I'm an entrepreneur and scientist. As an entrepreneur, I founded CardVine. As a scientist, I study evolution, ecology, genetics, and genomics. Learn more about me at http://ralphhaygood.com/.
"create advertising opportunities that are seamless" and "enhance user experience": at least one of these two things does not belong.
Well, so long, Tumblr - been okay knowin' ya (I liked Posterous better, before it disappeared into the maw of Twitter). I expect this acquisition will work out just as well for all parties as Yahoo's previous acquisitions of Delicious, Flickr, MyBlogLog, etc., ad nauseam. It's downright comical to watch flailing companies like Yahoo trying to buy their way out of their own entrenched dysfunctionality. There's nothing deep or difficult about Tumblr's design or implementation. You could indeed build it for less than a billion dollars; in fact, you could probably build it, market it, and grow it to a respectable size for less than ten million dollars. Unless, of course, you're Yahoo or Microsoft or some other beached whale of a company, where engineers "sit in a cubicle all day and can't make any product decisions while working on something nobody will ever see to manage regional ad clickthrough stats tracking."
On the bright side, this development does open space for someone to launch a new and improved casual blogging platform.
@NotAndersonCooper Both, presumably, Tumblr being chock full of porn.
It may be big, but no book could be big enough to contain all the crazy in this world or even in this country or maybe even in a typical academic department, including departments of psychiatry. For example, are people who make under $100,000 a year and vote Republican in there? How about the professor who claimed publishing a paper in Science was better than having sex? (I'm an author of a paper in Science. Believe me, it's not that great.)
Also, you *can* just blame god for everything - that's what I do - with the proviso that god is actually evolution. Happiness isn't necessarily conducive to survival and reproduction, so evolution isn't much interested in promoting happiness. Not that recognizing this really helps, of course.
"Who are we going to clone first?" Obviously, Dick Cheney. He's already one of the Undead, so clearly his will to immortality is strong, and of course he's well known to have truckloads of money and no scruples whatsoever.
@deepomega If only more of those trolls would leave Facebook in a huff. They stink up the place even worse than Zuckerberg and company's cockamamie advertising schemes.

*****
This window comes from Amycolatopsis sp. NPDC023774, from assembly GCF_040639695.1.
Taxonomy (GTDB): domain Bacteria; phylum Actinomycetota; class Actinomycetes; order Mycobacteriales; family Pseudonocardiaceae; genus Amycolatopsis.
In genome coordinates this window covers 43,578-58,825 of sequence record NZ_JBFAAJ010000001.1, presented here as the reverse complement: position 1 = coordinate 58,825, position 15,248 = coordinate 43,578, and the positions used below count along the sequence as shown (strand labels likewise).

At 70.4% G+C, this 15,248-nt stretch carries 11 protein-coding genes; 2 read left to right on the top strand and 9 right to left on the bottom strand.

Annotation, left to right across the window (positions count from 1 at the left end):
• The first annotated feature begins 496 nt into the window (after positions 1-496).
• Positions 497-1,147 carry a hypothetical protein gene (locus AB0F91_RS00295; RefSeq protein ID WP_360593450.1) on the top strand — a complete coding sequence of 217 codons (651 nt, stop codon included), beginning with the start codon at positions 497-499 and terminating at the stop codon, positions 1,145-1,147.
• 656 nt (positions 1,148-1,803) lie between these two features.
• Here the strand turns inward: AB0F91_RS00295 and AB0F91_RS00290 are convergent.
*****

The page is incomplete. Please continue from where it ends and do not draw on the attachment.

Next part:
@Clarence Rosario So true. A couple of years ago, I spent six months living in Silicon Valley, Atherton, to be exact, home of many of these people. Why anyone would choose to stay there is beyond me. As Ken Layne wrote here awhile back, "Silicon Valley is a dull and ugly landscape of low-rise stucco office parks and immense traffic-clogged boulevards [and, I would add, sprawling tracts of staggeringly overpriced mcmansions]...There is nothing to do, nowhere to go." (http://bit.ly/13evvrO)
"Do you want to know what kind of person makes the best reporter? I'll tell you. A borderline sociopath." Of course, to the extent this is true, it's because the world is largely run by well-over-the-borderline sociopaths.
Thriving cultural hubs don't happen because tycoons decide to make them happen by throwing money around. If Hsieh is serious, maybe he should start a university, like James Duke or Leland Stanford did, which might eventually attract enough smart, industrious, and creative people to matter. Or maybe it's too late in American history for that strategy to work anymore. Anyhow, urban revitalization in places like Durham, NC, where I live, is a long, messy, and organic process involving people like artists, musicians, and restauranteurs who are unlikely to move somewhere just because some zillionaire is spending wads of cash there.
It would help to be somewhere more prepossessing than Las Vegas, too. I've spent time in Las Vegas. It has about as much soul as a paper cup. (Raymond Chandler said similar about Los Angeles, where I grew up, but Las Vegas is worse.) The town barely existed before World War II, and it grew up almost exclusively as a tourist trap. The surroundings aren't bad if, like me, you like deserts (e.g., Red Rock Canyon is lovely), but the town is an island of hotels and casinos in a sea of suburban sprawl. There's no there there, and it would take a lot more than an outcropping of venture-backed startups to change that.
"Wisconsin death trip" is a weird, fascinating, and depressing book unlike any other I've ever read. I highly recommend it. It inspired a film with the same title, which is surprisingly good. Among other things, the film juxtaposes material from the book with scenes of present-day Black River Falls, which suggest the craziness of a century ago is far from over. Neither the book nor the film situates events at Black River Falls in the larger context sketched by this post, which is a reminder that the triumph of industrial capitalism and colonialism was a sordid and squalid affair that caused enormous amounts of gratuitous suffering and waste.
On the contrary, I remember when my mother - who in turn dimly remembered the Great Depression and was therefore a Nervous Nellie about spending money on anything ever - freaked out over paying $34,000 for a house in suburban Los Angeles. Of course, two years later, she sold it for a third again that much.
Then again, I rent an apartment, so I'm not actually a member of "the buying public," partly because I remember real-estate bubbles past (but mostly because I can't stand spending time or money on home maintenance).